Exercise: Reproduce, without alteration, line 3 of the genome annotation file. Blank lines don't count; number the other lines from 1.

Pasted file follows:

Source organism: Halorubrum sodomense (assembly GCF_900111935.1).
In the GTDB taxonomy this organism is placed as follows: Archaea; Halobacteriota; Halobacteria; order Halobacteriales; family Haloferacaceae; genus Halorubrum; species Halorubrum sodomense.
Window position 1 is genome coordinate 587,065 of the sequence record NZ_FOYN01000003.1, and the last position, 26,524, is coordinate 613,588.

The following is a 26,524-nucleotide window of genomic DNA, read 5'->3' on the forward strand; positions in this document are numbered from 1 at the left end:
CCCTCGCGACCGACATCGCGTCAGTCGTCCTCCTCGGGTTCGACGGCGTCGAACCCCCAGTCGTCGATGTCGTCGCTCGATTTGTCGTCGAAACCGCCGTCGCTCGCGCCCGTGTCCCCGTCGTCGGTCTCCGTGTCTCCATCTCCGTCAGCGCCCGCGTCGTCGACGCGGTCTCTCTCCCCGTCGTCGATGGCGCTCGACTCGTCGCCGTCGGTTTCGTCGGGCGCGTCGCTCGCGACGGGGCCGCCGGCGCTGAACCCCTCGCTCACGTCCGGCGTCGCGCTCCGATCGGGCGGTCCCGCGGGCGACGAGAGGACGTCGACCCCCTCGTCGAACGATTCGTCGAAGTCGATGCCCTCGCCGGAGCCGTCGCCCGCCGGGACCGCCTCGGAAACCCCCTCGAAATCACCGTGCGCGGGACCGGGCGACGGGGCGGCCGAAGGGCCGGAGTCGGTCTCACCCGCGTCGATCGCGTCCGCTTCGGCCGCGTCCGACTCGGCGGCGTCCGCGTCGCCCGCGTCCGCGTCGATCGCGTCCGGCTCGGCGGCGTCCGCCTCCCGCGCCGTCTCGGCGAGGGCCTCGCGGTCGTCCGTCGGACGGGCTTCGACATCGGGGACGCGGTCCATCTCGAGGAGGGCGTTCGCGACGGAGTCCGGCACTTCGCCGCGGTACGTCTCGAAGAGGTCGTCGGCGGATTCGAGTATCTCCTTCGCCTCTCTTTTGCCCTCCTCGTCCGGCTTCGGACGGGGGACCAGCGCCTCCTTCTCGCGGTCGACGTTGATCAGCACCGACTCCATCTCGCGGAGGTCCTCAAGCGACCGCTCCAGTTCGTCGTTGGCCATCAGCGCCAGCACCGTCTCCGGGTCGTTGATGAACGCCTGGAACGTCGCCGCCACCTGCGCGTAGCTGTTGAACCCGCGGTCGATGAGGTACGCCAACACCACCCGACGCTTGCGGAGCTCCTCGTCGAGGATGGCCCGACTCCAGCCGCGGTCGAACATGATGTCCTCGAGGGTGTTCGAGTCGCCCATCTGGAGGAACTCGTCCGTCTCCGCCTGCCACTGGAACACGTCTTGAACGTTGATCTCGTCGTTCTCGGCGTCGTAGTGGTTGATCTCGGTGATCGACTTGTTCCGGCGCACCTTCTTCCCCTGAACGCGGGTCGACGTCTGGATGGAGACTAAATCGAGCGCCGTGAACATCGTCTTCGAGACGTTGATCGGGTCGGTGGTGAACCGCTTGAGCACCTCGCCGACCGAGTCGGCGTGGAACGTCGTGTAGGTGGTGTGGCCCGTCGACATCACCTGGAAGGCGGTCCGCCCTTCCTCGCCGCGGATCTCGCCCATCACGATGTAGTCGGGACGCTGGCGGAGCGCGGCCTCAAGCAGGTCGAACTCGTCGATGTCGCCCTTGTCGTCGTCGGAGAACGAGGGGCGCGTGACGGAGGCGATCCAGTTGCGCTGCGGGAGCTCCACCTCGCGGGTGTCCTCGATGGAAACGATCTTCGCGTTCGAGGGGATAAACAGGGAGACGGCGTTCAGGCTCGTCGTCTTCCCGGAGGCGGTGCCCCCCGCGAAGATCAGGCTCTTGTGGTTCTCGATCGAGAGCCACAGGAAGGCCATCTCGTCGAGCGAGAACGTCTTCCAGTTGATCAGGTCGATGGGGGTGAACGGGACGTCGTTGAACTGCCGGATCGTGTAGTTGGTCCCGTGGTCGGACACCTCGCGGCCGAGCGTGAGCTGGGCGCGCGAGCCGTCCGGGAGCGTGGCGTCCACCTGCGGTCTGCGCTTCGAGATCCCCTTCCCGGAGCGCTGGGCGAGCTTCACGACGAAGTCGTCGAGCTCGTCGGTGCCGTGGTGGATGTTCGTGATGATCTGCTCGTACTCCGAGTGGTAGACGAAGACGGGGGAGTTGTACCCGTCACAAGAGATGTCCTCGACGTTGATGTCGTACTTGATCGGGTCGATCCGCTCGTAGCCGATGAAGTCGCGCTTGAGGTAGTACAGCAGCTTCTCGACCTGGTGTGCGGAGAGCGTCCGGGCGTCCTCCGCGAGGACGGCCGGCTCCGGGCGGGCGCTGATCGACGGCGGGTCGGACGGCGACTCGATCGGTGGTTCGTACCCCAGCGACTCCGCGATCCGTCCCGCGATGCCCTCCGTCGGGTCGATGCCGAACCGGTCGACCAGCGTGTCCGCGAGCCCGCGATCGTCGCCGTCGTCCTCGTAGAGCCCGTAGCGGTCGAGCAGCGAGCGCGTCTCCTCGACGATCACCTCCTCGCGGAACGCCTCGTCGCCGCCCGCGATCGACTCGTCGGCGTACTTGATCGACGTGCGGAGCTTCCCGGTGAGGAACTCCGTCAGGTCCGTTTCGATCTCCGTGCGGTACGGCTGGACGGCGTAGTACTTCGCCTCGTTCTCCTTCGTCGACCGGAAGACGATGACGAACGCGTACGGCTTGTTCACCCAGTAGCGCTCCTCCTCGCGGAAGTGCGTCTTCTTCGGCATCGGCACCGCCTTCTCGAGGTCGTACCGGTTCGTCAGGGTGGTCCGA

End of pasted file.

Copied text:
Window position 1 is genome coordinate 587,065 of the sequence record NZ_FOYN01000003.1, and the last position, 26,524, is coordinate 613,588.